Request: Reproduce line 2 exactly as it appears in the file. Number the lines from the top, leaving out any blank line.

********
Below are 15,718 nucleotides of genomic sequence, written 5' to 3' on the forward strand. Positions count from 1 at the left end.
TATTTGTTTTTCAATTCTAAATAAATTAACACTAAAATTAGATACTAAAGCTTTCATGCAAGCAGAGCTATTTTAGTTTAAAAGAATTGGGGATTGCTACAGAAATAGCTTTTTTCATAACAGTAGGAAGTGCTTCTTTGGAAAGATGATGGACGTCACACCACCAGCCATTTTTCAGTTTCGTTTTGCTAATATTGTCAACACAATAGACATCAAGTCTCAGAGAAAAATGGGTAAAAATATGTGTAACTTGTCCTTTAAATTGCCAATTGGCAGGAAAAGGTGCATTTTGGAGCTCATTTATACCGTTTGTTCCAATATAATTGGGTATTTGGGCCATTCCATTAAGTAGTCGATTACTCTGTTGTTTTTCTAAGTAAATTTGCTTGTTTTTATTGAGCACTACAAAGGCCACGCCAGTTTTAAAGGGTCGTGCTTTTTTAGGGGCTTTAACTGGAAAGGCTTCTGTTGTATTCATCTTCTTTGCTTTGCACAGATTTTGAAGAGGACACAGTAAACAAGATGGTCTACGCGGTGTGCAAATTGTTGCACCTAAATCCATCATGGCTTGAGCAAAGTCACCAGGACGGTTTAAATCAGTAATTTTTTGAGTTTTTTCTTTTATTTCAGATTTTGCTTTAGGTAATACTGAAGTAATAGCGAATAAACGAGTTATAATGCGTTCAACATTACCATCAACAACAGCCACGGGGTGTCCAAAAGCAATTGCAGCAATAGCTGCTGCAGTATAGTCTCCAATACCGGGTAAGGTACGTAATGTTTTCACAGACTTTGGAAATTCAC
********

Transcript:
TATTTGTTTTTCAATTCTAAATAAATTAACACTAAAATTAGATACTAAAGCTTTCATGCAAGCAGAGCTATTTTAGTTTAAAAGAATTGGGGATTGCTACAGAAATAGCTTTTTTCATAACAGTAGGAAGTGCTTCTTTGGAAAGATGATGGACGTCACACCACCAGCCATTTTTCAGTTTCGTTTTGCTAATATTGTCAACACAATAGACATCAAGTCTCAGAGAAAAATGGGTAAAAATATGTGTAACTTGTCCTTTAAATTGCCAATTGGCAGGAAAAGGTGCATTTTGGAGCTCATTTATACCGTTTGTTCCAATATAATTGGGTATTTGGGCCATTCCATTAAGTAGTCGATTACTCTGTTGTTTTTCTAAGTAAATTTGCTTGTTTTTATTGAGCACTACAAAGGCCACGCCAGTTTTAAAGGGTCGTGCTTTTTTAGGGGCTTTAACTGGAAAGGCTTCTGTTGTATTCATCTTCTTTGCTTTGCACAGATTTTGAAGAGGACACAGTAAACAAGATGGTCTACGCGGTGTGCAAATTGTTGCACCTAAATCCATCATGGCTTGAGCAAAGTCACCAGGACGGTTTAAATCAGTAATTTTTTGAGTTTTTTCTTTTATTTCAGATTTTGCTTTAGGTAATACTGAAGTAATAGCGAATAAACGAGTTATAATGCGTTCAACATTACCATCAACAACAGCCACGGGGTGTCCAAAAGCAATTGCAGCAATAGCTGCTGCAGTATAGTCTCCAATACCGGGTAAGGTACGTAATGTTTTCACAGACTTTGGAAATTCAC